Writing Secrets: Keeping a weather eye on beginnings

 In Jo-Anne Richard's blog, Tips for Writers

Elmore Leonard famously said: Never start with the weather.

“But does this mean I never, ever mention the weather at the beginning of my book?” one of our participants asked the other day. “What if my protagonist falls into a ditch because of the fog?”

Okay, so Leonard’s piece of advice should probably be regarded as a caution rather than a stricture. There are exceptions to everything.

I think he means that you should avoid the kind of clichéd scene-setter beloved of Snoopy, typing away on his dog kennel: It was a dark and stormy night.

Of course, Snoopy didn’t invent the phrase. First penned in 1830 by Edward Bulwer-Lytton, the phrase is often used to parody overly descriptive writing – something Leonard abhors. (Another of his oft-quoted tips for writers is not to write “the bits that readers skip”.)

Here is Bulwer-Lytton’s full original opening: “It was a dark and stormy night; the rain fell in torrents — except at occasional intervals, when it was checked by a violent gust of wind which swept up the streets (for it is in London that our scene lies), rattling along the housetops, and fiercely agitating the scanty flame of the lamps that struggled against the darkness.”

And if I were faced with that beginning now, I would be tempted to skip it (or possibly the whole book). So, if you find yourself moved to lead in with a long and elaborate scene-setter – whether it concerns the weather or not – lie down until the urge goes away, or perhaps get it out of your system, then come back the next day and delete it.

Start with your next paragraph, where things are happening and people are doing and saying things.

On the other hand, I was enchanted by the opening of Maggie O’Farrell’s The Hand that First Held Mine, which doesn’t start where things are happening and people are doing things, but with a rather filmic wide shot of the scene where a story is about to launch. (And it could indeed be said that she starts with some weather.)

Listen. The trees in this story are stirring, trembling, readjusting themselves. A breeze is coming in gusts off the sea, and it is almost as if the trees know, in their restlessness, in their head-tossing impatience, that something is about to happen.

The garden is empty, the patio deserted, save for some pots with geraniums and delphiniums shuddering in the wind. A bench stands on the lawn, two chairs facing politely away from it … A baby has been put out to sleep in a pram and it lies inside its stiff cocoon of blankets, eyes obligingly shut tight. A seagull hangs suspended in the sky above and even that is silent, beak closed, wings outstretched to catch the high thermal draughts…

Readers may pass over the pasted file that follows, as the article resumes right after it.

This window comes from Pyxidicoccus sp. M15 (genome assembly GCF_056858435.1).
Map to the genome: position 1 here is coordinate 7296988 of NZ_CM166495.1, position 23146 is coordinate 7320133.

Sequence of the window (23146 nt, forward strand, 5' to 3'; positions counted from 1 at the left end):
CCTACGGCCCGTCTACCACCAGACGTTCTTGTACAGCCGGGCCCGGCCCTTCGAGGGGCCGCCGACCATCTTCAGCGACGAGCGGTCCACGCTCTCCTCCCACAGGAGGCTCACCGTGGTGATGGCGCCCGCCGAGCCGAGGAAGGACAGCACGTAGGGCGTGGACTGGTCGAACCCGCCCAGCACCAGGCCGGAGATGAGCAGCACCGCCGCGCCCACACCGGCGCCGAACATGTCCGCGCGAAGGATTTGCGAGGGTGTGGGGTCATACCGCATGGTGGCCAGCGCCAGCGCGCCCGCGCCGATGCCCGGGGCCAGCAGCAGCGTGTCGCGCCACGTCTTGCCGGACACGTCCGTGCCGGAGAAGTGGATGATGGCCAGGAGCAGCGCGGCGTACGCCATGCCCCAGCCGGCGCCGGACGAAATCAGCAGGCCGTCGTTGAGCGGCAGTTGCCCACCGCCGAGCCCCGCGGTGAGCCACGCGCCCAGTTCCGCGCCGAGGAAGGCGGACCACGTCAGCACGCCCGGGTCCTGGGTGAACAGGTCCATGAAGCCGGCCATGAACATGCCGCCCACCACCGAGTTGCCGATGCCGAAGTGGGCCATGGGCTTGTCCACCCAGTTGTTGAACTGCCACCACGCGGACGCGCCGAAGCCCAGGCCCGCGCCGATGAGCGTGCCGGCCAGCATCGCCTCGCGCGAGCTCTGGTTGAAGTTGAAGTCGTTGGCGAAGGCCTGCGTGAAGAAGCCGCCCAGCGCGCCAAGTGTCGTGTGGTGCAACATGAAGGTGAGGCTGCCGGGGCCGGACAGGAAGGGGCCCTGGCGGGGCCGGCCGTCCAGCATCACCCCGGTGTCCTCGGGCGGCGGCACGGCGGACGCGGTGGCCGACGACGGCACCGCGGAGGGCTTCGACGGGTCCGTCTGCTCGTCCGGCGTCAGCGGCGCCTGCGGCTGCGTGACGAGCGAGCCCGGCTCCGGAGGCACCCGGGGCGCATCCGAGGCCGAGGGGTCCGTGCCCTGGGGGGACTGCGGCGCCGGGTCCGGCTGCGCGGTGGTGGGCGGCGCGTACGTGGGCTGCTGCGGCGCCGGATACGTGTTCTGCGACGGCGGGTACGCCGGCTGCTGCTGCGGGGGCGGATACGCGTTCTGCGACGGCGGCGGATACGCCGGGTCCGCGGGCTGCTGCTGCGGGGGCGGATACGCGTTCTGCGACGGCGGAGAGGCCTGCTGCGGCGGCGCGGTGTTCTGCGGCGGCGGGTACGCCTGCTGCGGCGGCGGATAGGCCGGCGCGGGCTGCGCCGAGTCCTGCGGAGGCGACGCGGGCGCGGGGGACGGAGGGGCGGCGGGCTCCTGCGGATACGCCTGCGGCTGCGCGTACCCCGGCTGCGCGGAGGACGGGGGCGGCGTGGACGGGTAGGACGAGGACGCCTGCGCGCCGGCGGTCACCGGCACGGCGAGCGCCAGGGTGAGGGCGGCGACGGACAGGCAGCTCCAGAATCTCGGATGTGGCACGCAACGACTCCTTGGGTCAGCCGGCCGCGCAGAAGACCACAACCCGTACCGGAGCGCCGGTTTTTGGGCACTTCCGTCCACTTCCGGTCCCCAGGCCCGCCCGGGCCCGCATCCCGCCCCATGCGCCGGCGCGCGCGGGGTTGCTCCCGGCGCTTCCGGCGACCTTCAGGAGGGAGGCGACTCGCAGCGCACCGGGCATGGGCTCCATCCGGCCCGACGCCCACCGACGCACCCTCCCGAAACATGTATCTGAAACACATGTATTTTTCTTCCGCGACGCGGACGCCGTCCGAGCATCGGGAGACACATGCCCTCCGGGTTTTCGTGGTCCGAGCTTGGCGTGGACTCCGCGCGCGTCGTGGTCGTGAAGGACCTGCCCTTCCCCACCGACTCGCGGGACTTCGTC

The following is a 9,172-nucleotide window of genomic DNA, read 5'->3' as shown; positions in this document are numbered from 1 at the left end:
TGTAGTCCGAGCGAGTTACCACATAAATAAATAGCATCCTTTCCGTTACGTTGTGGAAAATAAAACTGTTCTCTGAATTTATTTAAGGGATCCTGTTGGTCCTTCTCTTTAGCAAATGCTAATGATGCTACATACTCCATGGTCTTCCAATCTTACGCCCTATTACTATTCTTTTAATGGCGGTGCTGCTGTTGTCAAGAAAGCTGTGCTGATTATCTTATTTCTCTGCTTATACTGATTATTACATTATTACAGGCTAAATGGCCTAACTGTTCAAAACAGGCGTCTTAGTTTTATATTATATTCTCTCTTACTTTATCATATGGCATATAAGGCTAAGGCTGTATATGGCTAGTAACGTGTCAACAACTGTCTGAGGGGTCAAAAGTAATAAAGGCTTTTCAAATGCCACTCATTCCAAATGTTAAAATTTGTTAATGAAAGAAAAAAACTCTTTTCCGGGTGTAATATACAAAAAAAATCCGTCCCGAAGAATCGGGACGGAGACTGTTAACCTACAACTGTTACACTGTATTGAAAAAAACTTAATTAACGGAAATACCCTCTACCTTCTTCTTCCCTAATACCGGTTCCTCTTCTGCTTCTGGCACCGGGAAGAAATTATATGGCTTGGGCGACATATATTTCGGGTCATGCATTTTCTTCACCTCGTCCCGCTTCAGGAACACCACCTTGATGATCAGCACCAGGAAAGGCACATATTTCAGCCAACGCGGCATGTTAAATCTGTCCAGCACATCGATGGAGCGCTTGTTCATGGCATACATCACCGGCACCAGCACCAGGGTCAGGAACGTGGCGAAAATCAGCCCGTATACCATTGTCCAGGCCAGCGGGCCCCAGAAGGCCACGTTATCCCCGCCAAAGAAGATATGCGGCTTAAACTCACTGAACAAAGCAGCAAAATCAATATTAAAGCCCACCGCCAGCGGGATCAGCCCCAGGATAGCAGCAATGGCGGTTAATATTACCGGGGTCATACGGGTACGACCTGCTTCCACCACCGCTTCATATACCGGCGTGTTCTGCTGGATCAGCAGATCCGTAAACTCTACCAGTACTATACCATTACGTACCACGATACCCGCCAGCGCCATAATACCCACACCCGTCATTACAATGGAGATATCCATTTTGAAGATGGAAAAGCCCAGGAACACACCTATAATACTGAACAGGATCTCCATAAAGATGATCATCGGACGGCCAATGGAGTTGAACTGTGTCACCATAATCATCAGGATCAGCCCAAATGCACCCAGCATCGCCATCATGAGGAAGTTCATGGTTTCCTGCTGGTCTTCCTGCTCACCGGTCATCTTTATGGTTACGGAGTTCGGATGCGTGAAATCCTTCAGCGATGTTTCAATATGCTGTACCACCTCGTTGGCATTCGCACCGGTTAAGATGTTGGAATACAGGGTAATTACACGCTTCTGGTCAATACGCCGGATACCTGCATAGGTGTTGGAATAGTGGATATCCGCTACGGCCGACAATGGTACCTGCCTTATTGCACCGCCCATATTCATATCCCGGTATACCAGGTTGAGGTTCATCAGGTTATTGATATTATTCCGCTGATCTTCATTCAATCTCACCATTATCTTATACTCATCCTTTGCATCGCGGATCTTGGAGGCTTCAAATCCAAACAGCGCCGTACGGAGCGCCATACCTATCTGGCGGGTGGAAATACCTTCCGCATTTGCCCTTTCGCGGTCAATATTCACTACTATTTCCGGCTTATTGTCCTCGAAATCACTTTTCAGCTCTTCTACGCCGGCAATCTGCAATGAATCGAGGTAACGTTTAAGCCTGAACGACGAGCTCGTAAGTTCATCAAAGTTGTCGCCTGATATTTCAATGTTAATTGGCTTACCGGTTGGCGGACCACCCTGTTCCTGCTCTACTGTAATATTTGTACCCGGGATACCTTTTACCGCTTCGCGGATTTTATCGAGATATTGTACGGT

She does, however, manage to set up a certain … not quite foreboding, but certainly an intense anticipation for what is about to happen to the characters we see in her scene-setter. (I haven’t included the whole passage here, but do read it for yourselves.) It is dynamic. And her writing is so beautiful that I was beguiled into reading further by that alone.

But as I used to say to my young journalism students, heed the advice and cautions about writing. Know the “rules” before you try to break them. But in the end, what matters most is whether it works.

This also requires that you be strict with yourself about whether it really does. If it doesn’t, develop the self-insight to recognise it (or accept it, when it’s pointed out by someone with more experience than yourself), and the humility to use your delete button to good effect.

And here, to train your eye to what does not work, is an excellent example.

In honour of the Bulwer-Lytton school of fiction, a prize was launched in the 1980s for the worst possible first sentence of a novel. The winning entry from 2015 reads:

Seeing how the victim’s body, or what remained of it, was wedged between the grill of the Peterbilt 389 and the bumper of the 2008 Cadillac Escalade EXT, officer “Dirk” Dirksen wondered why reporters always used the phrase “sandwiched” to describe such a scene since there was nothing appetizing about it, but still, he thought, they might have a point because some of this would probably end up on the front of his shirt.